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N on a lcoholic F atty L iver D isease (NAFLD): Where are we today? William M. Outlaw Internal Medicine Residency Wake Forest University NAFLD—Presentation Outline Background Disease Continuum Relevance Risk Factors Pathogenesis Natural History Clinical Features Treatment

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n on a lcoholic f atty l iver d isease nafld where are we today

Nonalcoholic Fatty Liver Disease (NAFLD):Where are we today?

William M. Outlaw

Internal Medicine Residency

Wake Forest University

nafld presentation outline
NAFLD—Presentation Outline
  • Background
  • Disease Continuum
  • Relevance
  • Risk Factors
  • Pathogenesis
  • Natural History
  • Clinical Features
  • Treatment
  • Conclusions
defining nafld
Defining NAFLD…

Clinico-pathologic syndrome encompassing a wide range of fatty liver disease in the absence of significant alcohol intake

(2 drinks or fewer daily) and other common causes of steatosis

nafld background
NAFLD—Background
  • Zelman et al. reported association of obesity with fatty liver in 1958
  • A number of investigators noted liver failure in obese patients undergoing intestinal bypass surgery
  • Ludwig et al. coined “non-alcoholic steatohepatitis” in 1980
nafld spectrum of disease
NAFLD—Spectrum of Disease

Steatosis

Steatohepatitis (NASH)

NASH with Fibrosis

Cirrhosis

NAFLD

nafld why study it
NAFLD—Why Study it?
  • Prevalence of NAFLD 13-18% and that of NASH specifically 2-3%
  • NAFLD is a disease of all sexes, ethnicities, and age groups (peak 40-49)
  • NAFLD is the leading cause of cryptogenic cirrhosis
nafld risk factors
NAFLD—Risk Factors

Obesity

Diabetes Mellitus

Hypertriglyceridemia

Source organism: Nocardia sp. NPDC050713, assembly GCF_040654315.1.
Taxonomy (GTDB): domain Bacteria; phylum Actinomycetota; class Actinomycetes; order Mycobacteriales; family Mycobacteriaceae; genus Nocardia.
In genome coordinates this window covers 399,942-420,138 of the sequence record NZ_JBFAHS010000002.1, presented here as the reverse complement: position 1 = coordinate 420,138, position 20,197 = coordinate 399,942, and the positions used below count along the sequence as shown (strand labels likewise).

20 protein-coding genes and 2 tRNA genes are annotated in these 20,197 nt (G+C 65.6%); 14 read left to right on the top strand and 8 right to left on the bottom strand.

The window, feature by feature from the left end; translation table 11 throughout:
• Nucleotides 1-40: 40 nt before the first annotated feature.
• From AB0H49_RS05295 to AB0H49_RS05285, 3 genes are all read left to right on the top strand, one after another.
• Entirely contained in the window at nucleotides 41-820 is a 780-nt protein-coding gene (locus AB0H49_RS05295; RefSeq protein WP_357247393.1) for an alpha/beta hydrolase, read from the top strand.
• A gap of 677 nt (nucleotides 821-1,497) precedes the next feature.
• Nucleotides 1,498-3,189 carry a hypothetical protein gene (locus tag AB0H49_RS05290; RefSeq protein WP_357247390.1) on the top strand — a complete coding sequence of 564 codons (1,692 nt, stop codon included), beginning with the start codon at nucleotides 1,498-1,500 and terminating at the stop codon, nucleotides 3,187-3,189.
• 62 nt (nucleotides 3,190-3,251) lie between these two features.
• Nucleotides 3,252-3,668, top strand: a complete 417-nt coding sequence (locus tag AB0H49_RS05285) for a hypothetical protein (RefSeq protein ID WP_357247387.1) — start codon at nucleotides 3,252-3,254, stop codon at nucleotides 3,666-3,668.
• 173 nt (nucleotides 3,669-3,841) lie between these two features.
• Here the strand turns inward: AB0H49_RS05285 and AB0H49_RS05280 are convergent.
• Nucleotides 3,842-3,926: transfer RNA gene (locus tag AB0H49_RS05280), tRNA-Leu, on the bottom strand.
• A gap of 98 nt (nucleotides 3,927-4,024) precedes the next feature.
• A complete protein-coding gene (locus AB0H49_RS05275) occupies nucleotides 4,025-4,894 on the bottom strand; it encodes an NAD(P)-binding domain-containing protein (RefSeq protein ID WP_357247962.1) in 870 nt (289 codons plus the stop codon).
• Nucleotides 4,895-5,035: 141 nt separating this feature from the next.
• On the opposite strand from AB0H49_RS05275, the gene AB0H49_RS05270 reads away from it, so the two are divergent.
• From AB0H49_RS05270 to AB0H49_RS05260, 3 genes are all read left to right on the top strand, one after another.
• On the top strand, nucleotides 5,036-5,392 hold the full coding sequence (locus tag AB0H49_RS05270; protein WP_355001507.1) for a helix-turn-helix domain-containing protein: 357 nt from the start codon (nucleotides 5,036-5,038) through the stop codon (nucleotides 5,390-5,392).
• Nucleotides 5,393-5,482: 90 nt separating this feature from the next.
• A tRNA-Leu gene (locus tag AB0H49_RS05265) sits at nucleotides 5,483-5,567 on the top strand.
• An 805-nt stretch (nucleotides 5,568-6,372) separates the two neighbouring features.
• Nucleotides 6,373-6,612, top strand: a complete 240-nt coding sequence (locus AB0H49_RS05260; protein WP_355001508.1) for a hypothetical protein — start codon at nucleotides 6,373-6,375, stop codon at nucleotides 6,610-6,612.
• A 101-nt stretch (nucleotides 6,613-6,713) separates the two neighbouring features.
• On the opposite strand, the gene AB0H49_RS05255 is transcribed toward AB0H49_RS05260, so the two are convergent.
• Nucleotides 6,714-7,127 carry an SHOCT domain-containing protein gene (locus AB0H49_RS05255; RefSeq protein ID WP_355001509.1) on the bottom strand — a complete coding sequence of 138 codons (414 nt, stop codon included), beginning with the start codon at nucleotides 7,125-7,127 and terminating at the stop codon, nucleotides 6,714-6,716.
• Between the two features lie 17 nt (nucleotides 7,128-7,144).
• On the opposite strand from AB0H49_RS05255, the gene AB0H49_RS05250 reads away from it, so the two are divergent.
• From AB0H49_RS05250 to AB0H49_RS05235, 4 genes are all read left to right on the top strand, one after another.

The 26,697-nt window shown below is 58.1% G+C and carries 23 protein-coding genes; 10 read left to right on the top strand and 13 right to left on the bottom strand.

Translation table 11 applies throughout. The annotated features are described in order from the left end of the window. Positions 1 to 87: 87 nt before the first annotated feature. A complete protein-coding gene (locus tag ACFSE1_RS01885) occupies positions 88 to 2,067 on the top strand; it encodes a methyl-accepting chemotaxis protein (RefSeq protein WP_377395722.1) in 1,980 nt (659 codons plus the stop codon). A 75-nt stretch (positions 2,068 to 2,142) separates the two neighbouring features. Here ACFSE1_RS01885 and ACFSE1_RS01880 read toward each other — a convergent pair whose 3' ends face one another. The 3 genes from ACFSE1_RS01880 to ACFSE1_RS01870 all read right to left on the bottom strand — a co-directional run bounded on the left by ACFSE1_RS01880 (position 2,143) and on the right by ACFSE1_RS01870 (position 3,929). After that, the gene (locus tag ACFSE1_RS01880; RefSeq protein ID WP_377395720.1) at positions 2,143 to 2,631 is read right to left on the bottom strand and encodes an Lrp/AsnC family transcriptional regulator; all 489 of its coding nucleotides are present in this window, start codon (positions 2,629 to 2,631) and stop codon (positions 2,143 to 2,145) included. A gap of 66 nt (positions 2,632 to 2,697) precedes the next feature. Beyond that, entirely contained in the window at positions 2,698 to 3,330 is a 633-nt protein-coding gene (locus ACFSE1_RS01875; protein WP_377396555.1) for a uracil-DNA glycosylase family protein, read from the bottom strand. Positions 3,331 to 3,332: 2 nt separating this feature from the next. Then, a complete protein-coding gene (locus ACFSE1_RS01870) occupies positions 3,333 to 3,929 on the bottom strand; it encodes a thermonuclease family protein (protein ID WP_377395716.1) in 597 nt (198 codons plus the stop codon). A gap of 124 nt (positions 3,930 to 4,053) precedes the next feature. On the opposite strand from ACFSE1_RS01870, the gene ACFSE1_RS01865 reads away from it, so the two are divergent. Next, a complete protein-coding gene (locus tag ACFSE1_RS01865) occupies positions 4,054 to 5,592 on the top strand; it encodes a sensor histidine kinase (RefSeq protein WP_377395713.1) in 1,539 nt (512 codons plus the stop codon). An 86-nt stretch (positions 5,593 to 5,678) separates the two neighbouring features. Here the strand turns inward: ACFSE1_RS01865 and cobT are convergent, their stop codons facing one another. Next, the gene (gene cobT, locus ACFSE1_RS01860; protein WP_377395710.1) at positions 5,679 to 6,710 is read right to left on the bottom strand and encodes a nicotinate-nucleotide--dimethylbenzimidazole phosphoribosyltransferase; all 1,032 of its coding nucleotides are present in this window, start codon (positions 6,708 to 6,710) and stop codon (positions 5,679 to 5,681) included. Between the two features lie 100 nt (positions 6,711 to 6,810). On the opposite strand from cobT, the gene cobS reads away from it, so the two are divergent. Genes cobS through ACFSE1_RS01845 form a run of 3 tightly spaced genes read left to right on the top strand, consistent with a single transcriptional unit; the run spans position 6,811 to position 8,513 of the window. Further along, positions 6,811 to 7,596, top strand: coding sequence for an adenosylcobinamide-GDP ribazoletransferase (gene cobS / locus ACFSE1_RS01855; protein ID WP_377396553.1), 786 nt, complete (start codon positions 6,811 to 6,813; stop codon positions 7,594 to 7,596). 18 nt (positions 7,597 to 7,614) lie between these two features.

nafld demographics
NAFLD—Demographics

Yu et al.. Nonalcoholic Fatty Liver Disease. Reviews in Gastroenterological Disorders. 2002; 2 (1):11-19

nafld pathogenesis
NAFLD—Pathogenesis

Second Hit

First Hit

Steatosis

NASH

Lipid peroxidation

Insulin resistance

 Fatty acids

nafld natural history
NAFLD—Natural History
  • Steatosis generally follows a benign course
  • NASH with fibrosis has increased liver-related morbidity and mortality
  • Steatosis can progress to NASH ± fibrosis
nafld natural history11
NAFLD—Natural History
  • Steatosis generally follows a benign course
  • NASH with fibrosis has increased liver-related morbidity and mortality
  • Steatosis can progress to NASH ± fibrosis
  • Harrison et al. The Natural History of NAFLD: A Clinical Histopathological Study. Am J Gastro 2003; 98:9; 2042-7
  • Matteoni et al. NAFLD: A Spectrum of Clinical and Pathological Severity. Gastroenterology 1999; 116; 1413-19
nafld symptoms
NAFLD—Symptoms

Sanyal et al., 2003

nafld exam findings
NAFLD—Exam Findings

Sanyal et al., 2003

nafld laboratory findings
NAFLD—Laboratory Findings
  • Mild elevation of ALT most common
  • Elevated fasting glucose, triglycerides and depressed HDL with insulin resistance
  • Elevated PT and low albumin with cirrhosis

Normal labs do not rule out NAFLD

nafld imaging
NAFLD—Imaging
  • Ultrasound
  • Computed Tomography
  • Magnetic Resonance Imaging

Current non-invasive modalities are unable to detect NASH with or without fibrosis

Saadeh et al. The Utility of Radiological Imaging in NAFLD. Gastroenterology 2002; 123: 745-750

nafld histological spectrum
NAFLD—Histological Spectrum

Cirrhosis

Time Progression

Fibrosis

Lobular Inflammation

Macrovesicular Steatosis

nafld steatosis
NAFLD—Steatosis

Source: Ibdah 2003

nafld clinical predictors
NAFLD—Clinical Predictors

Non-invasive predictors of NASH:

A. HAIR index (HTN; ALT > 40; Insulin Resistance)

≥ 2 are 80% Sensitive, 89% Specific of NASH

B. BAAT index (BMI>28; Age >50; ALT>2x nl; incr. Triglycerides)

≤ 1 has 100% Negative Predictive Value for NASH

  • Dixon et al. NAFLD—Predictors of NASH and Fibrosis in the Severely Obese. Gastroenterology. 2001; 121: 91-100.
  • Ratziu et al. Liver Fibrosis in Overweight Patients. Gastroenterology. 2000; 118: 1117-1123.
nafld clinical predictors21
NAFLD—Clinical Predictors

Patients at risk to develop NASH with fibrosis:

A. Age > 45

B. Obesity (BMI > 31-32)

C. Diabetes